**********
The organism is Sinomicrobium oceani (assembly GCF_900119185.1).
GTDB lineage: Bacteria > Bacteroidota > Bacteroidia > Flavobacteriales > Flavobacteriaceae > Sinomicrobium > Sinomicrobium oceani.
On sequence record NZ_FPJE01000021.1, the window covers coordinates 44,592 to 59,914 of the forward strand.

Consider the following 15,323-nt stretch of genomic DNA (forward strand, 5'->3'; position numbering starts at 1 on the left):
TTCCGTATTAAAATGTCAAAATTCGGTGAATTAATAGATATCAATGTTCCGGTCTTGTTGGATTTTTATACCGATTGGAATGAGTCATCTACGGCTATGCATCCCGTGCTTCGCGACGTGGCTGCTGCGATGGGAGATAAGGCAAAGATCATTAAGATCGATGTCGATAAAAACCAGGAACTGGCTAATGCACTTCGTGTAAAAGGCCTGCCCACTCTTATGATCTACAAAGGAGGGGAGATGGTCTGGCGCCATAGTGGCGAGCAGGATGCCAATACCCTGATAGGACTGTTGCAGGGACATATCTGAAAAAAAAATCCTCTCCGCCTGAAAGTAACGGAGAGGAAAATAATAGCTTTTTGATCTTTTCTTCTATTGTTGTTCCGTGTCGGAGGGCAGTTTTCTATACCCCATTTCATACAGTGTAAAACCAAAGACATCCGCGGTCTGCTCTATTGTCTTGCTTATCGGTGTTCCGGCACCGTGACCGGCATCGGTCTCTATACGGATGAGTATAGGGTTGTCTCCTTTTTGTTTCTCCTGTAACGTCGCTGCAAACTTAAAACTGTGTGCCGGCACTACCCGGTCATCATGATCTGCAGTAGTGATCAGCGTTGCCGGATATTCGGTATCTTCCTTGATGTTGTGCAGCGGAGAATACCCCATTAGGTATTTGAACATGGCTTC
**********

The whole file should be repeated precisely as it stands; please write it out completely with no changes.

The organism is Sinomicrobium oceani (assembly GCF_900119185.1).
GTDB lineage: Bacteria > Bacteroidota > Bacteroidia > Flavobacteriales > Flavobacteriaceae > Sinomicrobium > Sinomicrobium oceani.
On sequence record NZ_FPJE01000021.1, the window covers coordinates 44,592 to 59,914 of the forward strand.

Consider the following 15,323-nt stretch of genomic DNA (forward strand, 5'->3'; position numbering starts at 1 on the left):
TTCCGTATTAAAATGTCAAAATTCGGTGAATTAATAGATATCAATGTTCCGGTCTTGTTGGATTTTTATACCGATTGGAATGAGTCATCTACGGCTATGCATCCCGTGCTTCGCGACGTGGCTGCTGCGATGGGAGATAAGGCAAAGATCATTAAGATCGATGTCGATAAAAACCAGGAACTGGCTAATGCACTTCGTGTAAAAGGCCTGCCCACTCTTATGATCTACAAAGGAGGGGAGATGGTCTGGCGCCATAGTGGCGAGCAGGATGCCAATACCCTGATAGGACTGTTGCAGGGACATATCTGAAAAAAAAATCCTCTCCGCCTGAAAGTAACGGAGAGGAAAATAATAGCTTTTTGATCTTTTCTTCTATTGTTGTTCCGTGTCGGAGGGCAGTTTTCTATACCCCATTTCATACAGTGTAAAACCAAAGACATCCGCGGTCTGCTCTATTGTCTTGCTTATCGGTGTTCCGGCACCGTGACCGGCATCGGTCTCTATACGGATGAGTATAGGGTTGTCTCCTTTTTGTTTCTCCTGTAACGTCGCTGCAAACTTAAAACTGTGTGCCGGCACTACCCGGTCATCATGATCTGCAGTAGTGATCAGCGTTGCCGGATATTCGGTATCTTCCTTGATGTTGTGCAGCGGAGAATACCCCATTAGGTATTTGAACATGGCTTC